RAISIN Artist Talk: Unyimeabasi Udoh, Tran Tran, and Diya Khurana
6018 N Kenmore Ave, Chicago, IL 60660
Opening Friday, October 29th, at 3PM
On view through Sunday, December 19th
Artists Unyimeabasi Udoh, Tran Tran, and Diya Khurana discuss objects of care and hope.
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Moderated by RAISIN Curator Asha Iman Veal and SAIC Being a Woman of Color in the Arts Class
Tran Tran is a creative whose work explores the immaterial and the physical. Unyimeabasi Udoh focuses on how systems of knowledge are built and maintained. Diya Khurana works in lithography, screen-printing, photography and interactive art. These three artists discuss their memoirs of family and home, based on photographed memories and objects. This conversation expands into objects as symbols of care and hope.
Image: Quynh and Tran in garden tub, Vietnam, 1990, courtesy of Tran Tran.
6018North is pleased to announce RAISIN, an exhibition exploring themes from the classic play A Raisin in the Sun (1959) by Lorraine Hansberry. In the 1960s, A Raisin in the Sun was translated into 30 languages, and won the New York Drama Critics’ Circle award in its debut year. Produced in cities around the world, the play has been bringing solidarity to various struggles against injustice; from residential segregation within the United States, migration politics across Europe, class inequality in China, and apartheid in South Africa. With artworks created by Chicago and international artists, the RAISIN exhibition offers local and global perspectives on “home.”
RAISIN features work by: Kioto Aoki (Chicago) / Coletivo Anastácia Berlin (Berlin) / Jared Brown (Chicago) / Marina Viola Cavadini (Milan) / Amy Sanchez Arteaga + Misael Diaz (Cog•nate Collective) (So. California) / Işıl Eğrikavuk (Berlin) / Max Guy (Chicago) / Kyle Bellucci Johanson (Chicago) / Kierah “Kiki” King (Chicago) / Diya Khurana (Mumbai) / Kat Liu (Chicago) / AJ McClenon (Chicago) / Clemens Melzer (Berlin) / Joelle Mercedes (Chicago) / Chip Moody (Chicago) / Joseph Mora (Chicago) / Nahum, Ale de la Puente, Juan José Díaz Infante, and Tania Candiani (Mexico City and Berlin) / zakkiyyah najeebah dumas-o’neal (Chicago) / Alessia Petrolito (Turin) / Delilah Salgado (Chicago) / Aaron Samuels (Los Angeles) / Rohan Ayinde Smith (London) / Brett Swinney (Chicago) / Maryam Taghavi (Chicago) / Gloria Talamantes (Chicago) / Tran Tran (Chicago) / Unyimeabasi Udoh (Chicago) / Nayeli Vega (Berlin) / Amanda Williams (Chicago) / Jakob Wirth (Berlin) / Tintin Wulia (Australia) / Zhiyuan Yang (New York) / Nushin Yazdani (Berlin)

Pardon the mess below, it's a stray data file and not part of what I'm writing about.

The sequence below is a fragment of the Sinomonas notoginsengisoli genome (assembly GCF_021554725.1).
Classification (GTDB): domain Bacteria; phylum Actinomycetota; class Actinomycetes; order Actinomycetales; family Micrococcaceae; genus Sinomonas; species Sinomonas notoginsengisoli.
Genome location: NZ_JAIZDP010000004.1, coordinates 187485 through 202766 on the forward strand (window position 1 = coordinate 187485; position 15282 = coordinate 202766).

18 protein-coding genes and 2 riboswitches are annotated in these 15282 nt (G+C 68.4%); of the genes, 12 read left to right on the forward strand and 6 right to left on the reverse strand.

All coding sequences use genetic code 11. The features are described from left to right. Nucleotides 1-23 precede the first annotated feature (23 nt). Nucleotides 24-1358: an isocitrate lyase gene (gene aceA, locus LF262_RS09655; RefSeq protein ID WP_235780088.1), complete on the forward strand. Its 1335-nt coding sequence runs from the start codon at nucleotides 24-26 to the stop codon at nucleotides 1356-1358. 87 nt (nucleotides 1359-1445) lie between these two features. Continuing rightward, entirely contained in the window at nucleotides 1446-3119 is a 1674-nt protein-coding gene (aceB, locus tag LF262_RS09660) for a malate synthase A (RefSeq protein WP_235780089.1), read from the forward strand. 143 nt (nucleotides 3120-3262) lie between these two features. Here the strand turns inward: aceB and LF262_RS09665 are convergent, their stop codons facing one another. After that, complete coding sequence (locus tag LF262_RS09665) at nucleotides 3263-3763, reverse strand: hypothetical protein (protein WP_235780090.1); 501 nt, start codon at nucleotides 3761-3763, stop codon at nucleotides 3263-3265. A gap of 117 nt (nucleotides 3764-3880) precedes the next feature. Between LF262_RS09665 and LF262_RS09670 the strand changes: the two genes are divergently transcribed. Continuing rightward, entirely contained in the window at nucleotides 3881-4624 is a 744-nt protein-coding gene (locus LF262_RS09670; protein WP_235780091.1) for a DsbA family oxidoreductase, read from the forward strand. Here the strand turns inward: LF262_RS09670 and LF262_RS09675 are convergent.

The exhibition is led by curator Asha Iman Veal, curatorial assistants Shannon Lin and Esraa, graduate curatorial assistant Ruby Dudasik, and exhibition associates Alexis Brocchi; in collaboration with the 6018North team Tricia Van Eck and Nathan Abhalter Smith.
RAISIN opens September 17 as a proud partner of the Chicago Architecture Biennial as they present their fourth edition The Available City. A full schedule of public programming will be announced soon, and includes conversations with visual artists, theater scholars, fair-housing advocates, and global migration advocates, as well as original artist-led workshops and performance events.
In 1959, Lorraine Hansberry’s A Raisin in the Sun debuted on Broadway. In this seminal work, Hansberry wrote about the Youngers, a fictional Black American family in Chicago whose late patriarch has left behind a life insurance policy that the family can use to purchase a home and enter the American middle class. Many challenges block this family’s path, and the four adult Youngers debate their options for self-determination within a race-biased society, and whether to move to an affordable yet segregated neighborhood, where they will not be welcome.
In 2021, this exhibition presents multidisciplinary artworks inspired by the local importance and global reach of Hansberry’s narrative.
“A radical Black woman playwright found her excellent work embraced as an arts-based format to encourage dialogue on inclusion and justice in cities across the world,” says curator Asha Iman. “Even after Lorraine Hansberry’s death, the span of her narrative has grown over the past sixty years.”
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